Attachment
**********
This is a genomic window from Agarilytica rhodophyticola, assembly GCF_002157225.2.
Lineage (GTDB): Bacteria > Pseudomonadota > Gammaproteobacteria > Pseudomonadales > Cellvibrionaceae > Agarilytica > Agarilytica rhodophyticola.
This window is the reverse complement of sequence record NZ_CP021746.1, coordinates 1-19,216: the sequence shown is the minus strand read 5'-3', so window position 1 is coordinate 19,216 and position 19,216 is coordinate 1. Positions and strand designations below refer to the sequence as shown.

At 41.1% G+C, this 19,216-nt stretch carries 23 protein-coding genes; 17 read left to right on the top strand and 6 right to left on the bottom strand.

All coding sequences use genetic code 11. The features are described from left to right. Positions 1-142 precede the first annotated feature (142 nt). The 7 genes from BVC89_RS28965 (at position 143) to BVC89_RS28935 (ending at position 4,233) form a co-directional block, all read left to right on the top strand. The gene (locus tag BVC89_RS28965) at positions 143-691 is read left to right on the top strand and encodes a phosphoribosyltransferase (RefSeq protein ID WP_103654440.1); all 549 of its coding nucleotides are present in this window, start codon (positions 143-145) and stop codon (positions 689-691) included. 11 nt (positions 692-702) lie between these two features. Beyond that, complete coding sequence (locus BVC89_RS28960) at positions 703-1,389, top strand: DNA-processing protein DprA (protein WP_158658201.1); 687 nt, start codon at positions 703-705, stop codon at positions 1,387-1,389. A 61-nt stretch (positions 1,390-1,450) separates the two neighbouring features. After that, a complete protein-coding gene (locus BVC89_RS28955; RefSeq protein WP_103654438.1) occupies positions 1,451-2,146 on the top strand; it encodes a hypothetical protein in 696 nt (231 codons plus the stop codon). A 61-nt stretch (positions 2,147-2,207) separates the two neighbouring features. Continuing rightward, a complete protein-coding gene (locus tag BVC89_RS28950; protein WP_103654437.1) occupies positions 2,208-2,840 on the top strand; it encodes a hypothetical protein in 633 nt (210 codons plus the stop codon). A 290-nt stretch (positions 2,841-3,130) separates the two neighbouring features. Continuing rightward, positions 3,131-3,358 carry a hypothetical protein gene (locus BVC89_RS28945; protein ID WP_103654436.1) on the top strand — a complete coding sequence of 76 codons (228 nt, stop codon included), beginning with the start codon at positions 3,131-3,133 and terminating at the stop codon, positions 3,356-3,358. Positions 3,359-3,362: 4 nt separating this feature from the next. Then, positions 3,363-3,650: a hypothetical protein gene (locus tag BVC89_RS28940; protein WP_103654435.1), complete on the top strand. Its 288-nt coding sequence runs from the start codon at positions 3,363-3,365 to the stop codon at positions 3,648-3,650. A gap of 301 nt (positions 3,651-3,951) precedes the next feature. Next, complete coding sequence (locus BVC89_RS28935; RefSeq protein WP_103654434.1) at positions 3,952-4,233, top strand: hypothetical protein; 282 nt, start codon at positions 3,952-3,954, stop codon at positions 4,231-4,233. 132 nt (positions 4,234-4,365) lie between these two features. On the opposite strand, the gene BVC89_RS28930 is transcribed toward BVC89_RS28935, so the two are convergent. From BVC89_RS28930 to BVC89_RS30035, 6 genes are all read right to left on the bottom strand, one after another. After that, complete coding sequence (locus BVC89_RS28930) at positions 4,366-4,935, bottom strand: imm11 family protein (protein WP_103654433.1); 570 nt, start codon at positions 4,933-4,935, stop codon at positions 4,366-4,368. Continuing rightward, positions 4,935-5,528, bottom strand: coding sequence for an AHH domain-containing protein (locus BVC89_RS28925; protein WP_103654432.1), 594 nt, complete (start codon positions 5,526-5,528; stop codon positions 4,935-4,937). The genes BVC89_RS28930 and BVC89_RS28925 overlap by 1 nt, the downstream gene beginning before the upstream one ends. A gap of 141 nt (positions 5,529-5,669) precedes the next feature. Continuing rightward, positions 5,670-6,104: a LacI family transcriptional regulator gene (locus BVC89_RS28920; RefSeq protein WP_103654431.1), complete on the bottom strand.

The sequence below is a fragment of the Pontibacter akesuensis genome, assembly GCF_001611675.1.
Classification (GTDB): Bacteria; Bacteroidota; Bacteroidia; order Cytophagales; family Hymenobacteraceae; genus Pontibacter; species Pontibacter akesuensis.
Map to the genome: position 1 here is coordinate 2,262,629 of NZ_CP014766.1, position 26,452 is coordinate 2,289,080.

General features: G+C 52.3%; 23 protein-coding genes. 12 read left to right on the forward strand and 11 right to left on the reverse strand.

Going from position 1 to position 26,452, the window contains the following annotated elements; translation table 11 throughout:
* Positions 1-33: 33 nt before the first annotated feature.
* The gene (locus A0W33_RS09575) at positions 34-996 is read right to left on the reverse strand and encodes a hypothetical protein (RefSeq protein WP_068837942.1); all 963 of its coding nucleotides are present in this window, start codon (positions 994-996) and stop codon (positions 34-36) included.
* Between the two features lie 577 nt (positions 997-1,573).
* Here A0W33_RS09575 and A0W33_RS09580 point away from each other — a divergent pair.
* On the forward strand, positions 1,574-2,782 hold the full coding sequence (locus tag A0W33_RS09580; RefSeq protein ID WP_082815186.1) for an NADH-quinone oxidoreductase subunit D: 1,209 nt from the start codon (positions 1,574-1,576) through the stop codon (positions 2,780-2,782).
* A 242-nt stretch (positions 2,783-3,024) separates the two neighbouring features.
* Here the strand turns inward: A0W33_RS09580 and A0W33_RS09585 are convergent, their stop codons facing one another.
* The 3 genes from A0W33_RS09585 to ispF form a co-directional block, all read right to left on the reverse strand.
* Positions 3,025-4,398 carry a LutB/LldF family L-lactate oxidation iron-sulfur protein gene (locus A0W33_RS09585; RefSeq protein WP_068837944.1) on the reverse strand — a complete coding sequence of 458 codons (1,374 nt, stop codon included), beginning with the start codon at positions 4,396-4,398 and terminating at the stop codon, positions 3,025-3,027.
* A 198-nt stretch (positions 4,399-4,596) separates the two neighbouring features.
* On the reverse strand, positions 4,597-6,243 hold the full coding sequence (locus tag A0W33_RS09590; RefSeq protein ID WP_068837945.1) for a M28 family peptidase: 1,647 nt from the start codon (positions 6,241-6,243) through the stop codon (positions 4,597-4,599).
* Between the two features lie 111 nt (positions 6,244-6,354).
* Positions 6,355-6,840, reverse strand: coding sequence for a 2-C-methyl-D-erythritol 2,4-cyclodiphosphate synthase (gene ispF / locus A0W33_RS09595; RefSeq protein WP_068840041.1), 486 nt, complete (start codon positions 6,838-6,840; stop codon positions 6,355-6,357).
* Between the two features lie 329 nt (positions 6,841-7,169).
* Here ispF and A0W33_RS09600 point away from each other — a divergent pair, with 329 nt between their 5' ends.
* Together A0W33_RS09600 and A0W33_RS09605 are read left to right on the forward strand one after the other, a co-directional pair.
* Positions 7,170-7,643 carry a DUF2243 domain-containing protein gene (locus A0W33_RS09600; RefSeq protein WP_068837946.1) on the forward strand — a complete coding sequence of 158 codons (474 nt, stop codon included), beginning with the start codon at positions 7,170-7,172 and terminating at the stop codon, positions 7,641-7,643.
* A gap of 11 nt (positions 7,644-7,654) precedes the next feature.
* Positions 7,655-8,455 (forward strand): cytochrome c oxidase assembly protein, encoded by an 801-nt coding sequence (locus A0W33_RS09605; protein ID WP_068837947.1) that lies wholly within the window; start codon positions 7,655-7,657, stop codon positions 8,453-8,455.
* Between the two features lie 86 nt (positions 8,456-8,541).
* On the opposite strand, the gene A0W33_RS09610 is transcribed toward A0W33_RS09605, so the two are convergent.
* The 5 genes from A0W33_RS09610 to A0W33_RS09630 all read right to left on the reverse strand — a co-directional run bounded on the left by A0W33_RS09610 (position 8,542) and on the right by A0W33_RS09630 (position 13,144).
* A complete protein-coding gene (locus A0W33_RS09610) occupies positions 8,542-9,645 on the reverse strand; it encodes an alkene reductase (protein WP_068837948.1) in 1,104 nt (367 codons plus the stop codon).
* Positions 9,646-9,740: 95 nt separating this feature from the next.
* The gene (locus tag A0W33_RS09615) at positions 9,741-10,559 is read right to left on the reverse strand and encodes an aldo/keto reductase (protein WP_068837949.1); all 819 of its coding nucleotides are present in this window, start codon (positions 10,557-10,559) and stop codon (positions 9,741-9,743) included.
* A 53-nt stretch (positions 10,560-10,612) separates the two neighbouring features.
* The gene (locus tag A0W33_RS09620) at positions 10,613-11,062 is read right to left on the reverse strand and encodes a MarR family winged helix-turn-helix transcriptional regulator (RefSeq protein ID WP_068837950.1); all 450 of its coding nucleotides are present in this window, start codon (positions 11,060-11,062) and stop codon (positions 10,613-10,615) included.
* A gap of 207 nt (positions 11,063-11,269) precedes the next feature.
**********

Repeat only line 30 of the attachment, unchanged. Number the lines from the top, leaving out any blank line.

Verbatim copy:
* Between the two features lie 86 nt (positions 8,456-8,541).